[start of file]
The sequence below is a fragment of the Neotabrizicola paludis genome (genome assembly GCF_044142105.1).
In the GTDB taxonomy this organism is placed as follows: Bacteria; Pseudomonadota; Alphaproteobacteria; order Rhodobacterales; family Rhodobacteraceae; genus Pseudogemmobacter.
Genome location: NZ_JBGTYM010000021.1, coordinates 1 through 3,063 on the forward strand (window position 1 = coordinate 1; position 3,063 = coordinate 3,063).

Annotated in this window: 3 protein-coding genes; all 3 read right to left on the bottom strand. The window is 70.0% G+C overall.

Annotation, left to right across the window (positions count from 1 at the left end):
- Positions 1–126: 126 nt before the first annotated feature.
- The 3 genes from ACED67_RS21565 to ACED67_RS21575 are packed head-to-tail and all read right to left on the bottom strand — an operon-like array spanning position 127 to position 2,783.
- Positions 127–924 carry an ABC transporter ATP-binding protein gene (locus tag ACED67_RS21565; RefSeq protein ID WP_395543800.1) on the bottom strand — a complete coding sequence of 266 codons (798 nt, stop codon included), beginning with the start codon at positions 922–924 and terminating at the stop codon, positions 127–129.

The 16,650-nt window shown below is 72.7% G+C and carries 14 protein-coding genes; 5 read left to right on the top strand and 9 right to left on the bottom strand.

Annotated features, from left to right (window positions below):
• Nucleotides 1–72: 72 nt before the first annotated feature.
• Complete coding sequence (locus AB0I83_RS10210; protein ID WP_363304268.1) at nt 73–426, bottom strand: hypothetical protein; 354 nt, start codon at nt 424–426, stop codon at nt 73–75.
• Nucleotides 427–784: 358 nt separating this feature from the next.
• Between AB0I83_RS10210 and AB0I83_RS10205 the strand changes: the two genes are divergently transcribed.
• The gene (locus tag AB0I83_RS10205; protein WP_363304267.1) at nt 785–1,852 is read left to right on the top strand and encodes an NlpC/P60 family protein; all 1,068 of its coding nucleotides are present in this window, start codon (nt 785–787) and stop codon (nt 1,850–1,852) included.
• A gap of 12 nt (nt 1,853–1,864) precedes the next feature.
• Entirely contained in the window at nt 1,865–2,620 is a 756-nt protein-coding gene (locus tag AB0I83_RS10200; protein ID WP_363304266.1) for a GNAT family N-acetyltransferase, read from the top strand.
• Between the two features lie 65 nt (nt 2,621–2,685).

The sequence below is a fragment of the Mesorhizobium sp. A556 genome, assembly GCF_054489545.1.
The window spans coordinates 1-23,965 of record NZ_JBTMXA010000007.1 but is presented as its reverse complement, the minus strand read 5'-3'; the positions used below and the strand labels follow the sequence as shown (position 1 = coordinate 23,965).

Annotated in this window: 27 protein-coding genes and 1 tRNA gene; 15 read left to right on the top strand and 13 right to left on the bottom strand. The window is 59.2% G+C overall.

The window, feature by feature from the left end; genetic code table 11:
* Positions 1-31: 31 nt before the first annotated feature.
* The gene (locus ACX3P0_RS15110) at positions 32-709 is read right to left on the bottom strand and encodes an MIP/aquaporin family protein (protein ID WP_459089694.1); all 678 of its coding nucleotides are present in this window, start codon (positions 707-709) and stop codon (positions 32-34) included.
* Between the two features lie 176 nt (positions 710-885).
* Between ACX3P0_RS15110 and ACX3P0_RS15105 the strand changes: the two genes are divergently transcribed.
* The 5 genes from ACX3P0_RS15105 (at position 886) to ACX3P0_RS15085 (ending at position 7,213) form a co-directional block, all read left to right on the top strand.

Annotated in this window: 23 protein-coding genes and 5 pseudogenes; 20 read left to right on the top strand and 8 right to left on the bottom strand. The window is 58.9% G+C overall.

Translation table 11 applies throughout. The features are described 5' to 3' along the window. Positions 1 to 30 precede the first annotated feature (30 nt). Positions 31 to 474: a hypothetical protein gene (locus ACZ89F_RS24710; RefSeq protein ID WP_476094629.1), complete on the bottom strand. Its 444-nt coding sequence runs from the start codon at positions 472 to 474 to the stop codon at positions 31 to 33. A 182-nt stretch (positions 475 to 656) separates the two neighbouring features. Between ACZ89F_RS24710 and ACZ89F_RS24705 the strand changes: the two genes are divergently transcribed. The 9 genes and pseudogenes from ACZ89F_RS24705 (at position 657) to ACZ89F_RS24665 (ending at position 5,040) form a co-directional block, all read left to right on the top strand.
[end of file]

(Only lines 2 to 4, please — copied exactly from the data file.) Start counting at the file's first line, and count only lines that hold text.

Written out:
In the GTDB taxonomy this organism is placed as follows: Bacteria; Pseudomonadota; Alphaproteobacteria; order Rhodobacterales; family Rhodobacteraceae; genus Pseudogemmobacter.
Genome location: NZ_JBGTYM010000021.1, coordinates 1 through 3,063 on the forward strand (window position 1 = coordinate 1; position 3,063 = coordinate 3,063).

Annotated in this window: 3 protein-coding genes; all 3 read right to left on the bottom strand. The window is 70.0% G+C overall.